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Memorandum for General Somervell
December 18, 1944 [Washington, D.C.]
On all of my inspection trips I have endeavored, though in a very superficial and hurried manner, to determine whether or not the permanent post or camp personnel command was being run to the best advantage of the combat troop personnel and command. In most places that I have visited it seemed to me that matters functioned satisfactorily, however I am uncertain about the situation at Camp McClellan though I have few facts to go on.
My guess is that the Post Commander hews so closely to the line in regulations that too frequently reasons are found for not doing things which are desired by the troop commander. As a small example, I have the question of the painting of the frames of certain targets which had become so weathered that it was practically impossible for the troops to see them. No paint could be used because of some regulation. I am quite certain this was not the intent of the regulation for training of troops is the purpose of the camp.
While I have no specific other example, the general impression I got was that there should be a check-up on the camp commander.
I ascertained another item in my questioning, this relating to the Post Exchange. It appears that during two months, July and August, no dividends were paid to the troops. I understand there was a change of regulations which necessitated building up of local reserves and funds, however my inquiries at two other posts in the next 36 hours did not develop any failure to pay dividends. Again I am curious to know whether or not this cessation of dividends in one place and continuance in another rested on the interpretation of the Post Commander, who was leaning over backward on the regulations and certainly not forward as regarded the troops.
As I understand it, in July certain Army Regulations regarding Army Post Exchanges were considerably altered, which necessitated building up of reserves in local Post Exchanges, which was reported to have caused dividends to have ceased until another change took place in October. Considering the fact that a sum of over one hundred thousand dollars was paid by the Camp McClellan Exchange to the Army Exchange Service in October and the Army Welfare Fund received about seven thousand dollars at the same time, it does not seem reasonable that no provision was made for the dry period of July and August and most of September when dividends to the local personnel were restricted.1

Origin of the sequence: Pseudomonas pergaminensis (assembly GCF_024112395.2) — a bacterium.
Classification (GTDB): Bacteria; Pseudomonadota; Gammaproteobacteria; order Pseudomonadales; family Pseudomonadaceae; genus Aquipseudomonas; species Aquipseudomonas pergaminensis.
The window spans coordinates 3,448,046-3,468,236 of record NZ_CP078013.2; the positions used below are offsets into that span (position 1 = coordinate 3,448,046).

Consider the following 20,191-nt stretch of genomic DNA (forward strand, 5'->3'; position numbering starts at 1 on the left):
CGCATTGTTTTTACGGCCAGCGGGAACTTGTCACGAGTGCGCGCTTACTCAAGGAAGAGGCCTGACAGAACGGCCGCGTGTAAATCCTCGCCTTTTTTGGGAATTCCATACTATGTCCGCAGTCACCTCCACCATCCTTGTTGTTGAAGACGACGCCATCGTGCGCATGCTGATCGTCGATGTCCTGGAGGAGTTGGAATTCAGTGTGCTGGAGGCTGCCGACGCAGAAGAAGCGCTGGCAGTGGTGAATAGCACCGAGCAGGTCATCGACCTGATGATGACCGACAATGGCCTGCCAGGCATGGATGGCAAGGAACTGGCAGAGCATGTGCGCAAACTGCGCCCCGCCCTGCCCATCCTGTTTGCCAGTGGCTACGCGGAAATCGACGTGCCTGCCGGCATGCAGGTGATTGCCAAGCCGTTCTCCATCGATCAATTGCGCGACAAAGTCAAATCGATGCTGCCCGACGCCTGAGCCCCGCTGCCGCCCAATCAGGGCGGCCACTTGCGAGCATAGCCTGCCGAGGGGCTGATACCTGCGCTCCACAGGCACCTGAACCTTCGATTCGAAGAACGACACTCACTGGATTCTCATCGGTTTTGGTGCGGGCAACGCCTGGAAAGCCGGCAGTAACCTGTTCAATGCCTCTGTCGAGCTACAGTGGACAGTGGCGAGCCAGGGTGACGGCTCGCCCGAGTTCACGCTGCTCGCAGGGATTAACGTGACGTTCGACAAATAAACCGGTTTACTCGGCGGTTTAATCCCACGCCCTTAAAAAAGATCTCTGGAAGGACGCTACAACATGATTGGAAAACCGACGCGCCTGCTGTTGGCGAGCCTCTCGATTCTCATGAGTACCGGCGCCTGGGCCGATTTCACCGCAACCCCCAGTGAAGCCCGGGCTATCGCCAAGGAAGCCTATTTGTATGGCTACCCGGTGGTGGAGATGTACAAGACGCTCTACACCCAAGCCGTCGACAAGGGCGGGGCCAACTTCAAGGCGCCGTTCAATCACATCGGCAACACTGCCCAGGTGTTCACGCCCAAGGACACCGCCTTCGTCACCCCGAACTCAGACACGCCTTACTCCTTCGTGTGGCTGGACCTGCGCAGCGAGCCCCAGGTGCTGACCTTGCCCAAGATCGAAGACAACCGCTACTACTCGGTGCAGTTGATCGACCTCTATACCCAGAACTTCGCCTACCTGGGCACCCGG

I do not want to set up an elaborate investigation of pros and cons, but I do want you to find out whether or not the commanding officer at McClellan is all that he should be in his attitude toward the welfare of the command. While looking into this matter it might be well to check up on the quarters, permanent buildings, etc., occupied by the Station Complement.2
I do not wish my name brought into this matter.
Document Copy Text Source: George C. Marshall Papers, Pentagon Office Collection, Selected Materials, George C. Marshall Research Library, Lexington, Virginia.
Document Format: Typed memorandum.
1. A change in army regulations “to effect a reorganization and more business-like procedure in connection with non-appropriated funds and of exchange finances” and not a misinterpretation by the post commander caused the temporary cessation of dividends to the troops at Fort McClellan, Somervell reported. Some other posts had already built up the working capital required; thus they continued to pay dividends. (Somervell Memorandum for General Marshall, December 21, 1944, GCMRL/G. C. Marshall Papers [Pentagon Office, Selected].)
2. An investigation indicated that the post commander, executive officer, and post engineer should be replaced, according to Somervell. (Ibid.)
Recommended Citation: ThePapers of George Catlett Marshall, ed.Larry I. Bland and Sharon Ritenour Stevens(Lexington, Va.: The George C. Marshall Foundation, 1981- ). Electronic version based on The Papers of George Catlett Marshall, vol. 4, “Aggressive and Determined Leadership,” June 1, 1943-December 31, 1944 (Baltimore and London: The Johns Hopkins University Press, 1996), pp. 697-698.